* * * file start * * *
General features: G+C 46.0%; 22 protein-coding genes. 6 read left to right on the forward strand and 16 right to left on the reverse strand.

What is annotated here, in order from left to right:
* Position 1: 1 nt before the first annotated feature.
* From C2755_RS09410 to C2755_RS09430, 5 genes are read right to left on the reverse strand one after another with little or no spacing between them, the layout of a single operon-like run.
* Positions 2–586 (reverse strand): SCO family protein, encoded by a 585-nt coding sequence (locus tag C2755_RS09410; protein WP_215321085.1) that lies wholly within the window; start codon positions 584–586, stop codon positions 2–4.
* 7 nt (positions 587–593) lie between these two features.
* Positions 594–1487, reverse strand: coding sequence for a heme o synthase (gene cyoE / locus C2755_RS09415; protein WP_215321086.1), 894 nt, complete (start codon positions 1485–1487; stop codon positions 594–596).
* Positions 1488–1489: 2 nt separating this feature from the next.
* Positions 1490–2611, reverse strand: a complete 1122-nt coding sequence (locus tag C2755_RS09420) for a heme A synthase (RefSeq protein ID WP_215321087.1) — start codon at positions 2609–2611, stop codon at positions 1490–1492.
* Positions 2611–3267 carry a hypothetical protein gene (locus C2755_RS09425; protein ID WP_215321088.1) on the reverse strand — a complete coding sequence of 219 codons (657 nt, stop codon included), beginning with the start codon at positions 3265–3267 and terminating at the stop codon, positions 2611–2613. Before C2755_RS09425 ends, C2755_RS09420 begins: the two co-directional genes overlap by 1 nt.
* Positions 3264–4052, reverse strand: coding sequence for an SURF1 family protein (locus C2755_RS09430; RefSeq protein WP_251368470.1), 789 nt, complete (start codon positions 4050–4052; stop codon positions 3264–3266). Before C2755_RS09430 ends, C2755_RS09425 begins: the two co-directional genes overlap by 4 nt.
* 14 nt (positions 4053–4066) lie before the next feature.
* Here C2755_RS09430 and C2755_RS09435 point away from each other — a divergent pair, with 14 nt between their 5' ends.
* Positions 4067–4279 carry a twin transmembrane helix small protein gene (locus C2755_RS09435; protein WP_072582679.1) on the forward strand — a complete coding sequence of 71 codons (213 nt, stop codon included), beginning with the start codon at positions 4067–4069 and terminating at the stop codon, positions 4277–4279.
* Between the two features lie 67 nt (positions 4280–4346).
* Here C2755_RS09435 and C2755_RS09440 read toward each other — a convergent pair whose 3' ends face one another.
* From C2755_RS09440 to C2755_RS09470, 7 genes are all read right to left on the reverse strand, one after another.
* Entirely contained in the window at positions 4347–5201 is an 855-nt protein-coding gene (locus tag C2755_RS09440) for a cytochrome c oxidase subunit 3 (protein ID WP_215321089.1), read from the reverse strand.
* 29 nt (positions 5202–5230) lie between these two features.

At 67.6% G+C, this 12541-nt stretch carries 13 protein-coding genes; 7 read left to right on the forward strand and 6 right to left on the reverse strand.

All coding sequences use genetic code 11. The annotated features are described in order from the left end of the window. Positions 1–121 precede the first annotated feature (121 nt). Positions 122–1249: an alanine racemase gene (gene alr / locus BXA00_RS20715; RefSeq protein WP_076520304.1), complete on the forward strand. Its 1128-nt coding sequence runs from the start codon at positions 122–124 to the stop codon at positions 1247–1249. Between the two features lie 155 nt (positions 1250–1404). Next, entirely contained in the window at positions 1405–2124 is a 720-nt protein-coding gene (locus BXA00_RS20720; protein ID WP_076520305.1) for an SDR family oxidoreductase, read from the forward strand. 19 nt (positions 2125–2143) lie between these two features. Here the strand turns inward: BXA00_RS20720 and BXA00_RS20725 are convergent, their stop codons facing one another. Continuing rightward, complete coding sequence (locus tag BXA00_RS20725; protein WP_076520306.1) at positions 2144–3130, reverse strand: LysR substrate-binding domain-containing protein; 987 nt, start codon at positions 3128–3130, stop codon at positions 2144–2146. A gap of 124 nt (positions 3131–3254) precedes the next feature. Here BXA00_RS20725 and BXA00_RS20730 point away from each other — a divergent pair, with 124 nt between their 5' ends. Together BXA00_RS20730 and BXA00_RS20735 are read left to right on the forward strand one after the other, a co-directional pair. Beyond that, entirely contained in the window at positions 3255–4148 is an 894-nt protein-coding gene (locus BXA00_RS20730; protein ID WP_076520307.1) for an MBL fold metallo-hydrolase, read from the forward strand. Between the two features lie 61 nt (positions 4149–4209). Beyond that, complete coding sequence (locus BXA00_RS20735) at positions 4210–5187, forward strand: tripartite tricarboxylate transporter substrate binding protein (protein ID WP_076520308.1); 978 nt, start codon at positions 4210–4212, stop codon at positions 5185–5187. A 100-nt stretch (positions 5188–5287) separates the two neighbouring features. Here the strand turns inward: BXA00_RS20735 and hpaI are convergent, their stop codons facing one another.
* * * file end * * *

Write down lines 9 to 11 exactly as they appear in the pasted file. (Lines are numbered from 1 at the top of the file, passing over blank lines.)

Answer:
* Positions 1490–2611, reverse strand: a complete 1122-nt coding sequence (locus tag C2755_RS09420) for a heme A synthase (RefSeq protein ID WP_215321087.1) — start codon at positions 2609–2611, stop codon at positions 1490–1492.
* Positions 2611–3267 carry a hypothetical protein gene (locus C2755_RS09425; protein ID WP_215321088.1) on the reverse strand — a complete coding sequence of 219 codons (657 nt, stop codon included), beginning with the start codon at positions 3265–3267 and terminating at the stop codon, positions 2611–2613. Before C2755_RS09425 ends, C2755_RS09420 begins: the two co-directional genes overlap by 1 nt.
* Positions 3264–4052, reverse strand: coding sequence for an SURF1 family protein (locus C2755_RS09430; RefSeq protein WP_251368470.1), 789 nt, complete (start codon positions 4050–4052; stop codon positions 3264–3266). Before C2755_RS09430 ends, C2755_RS09425 begins: the two co-directional genes overlap by 4 nt.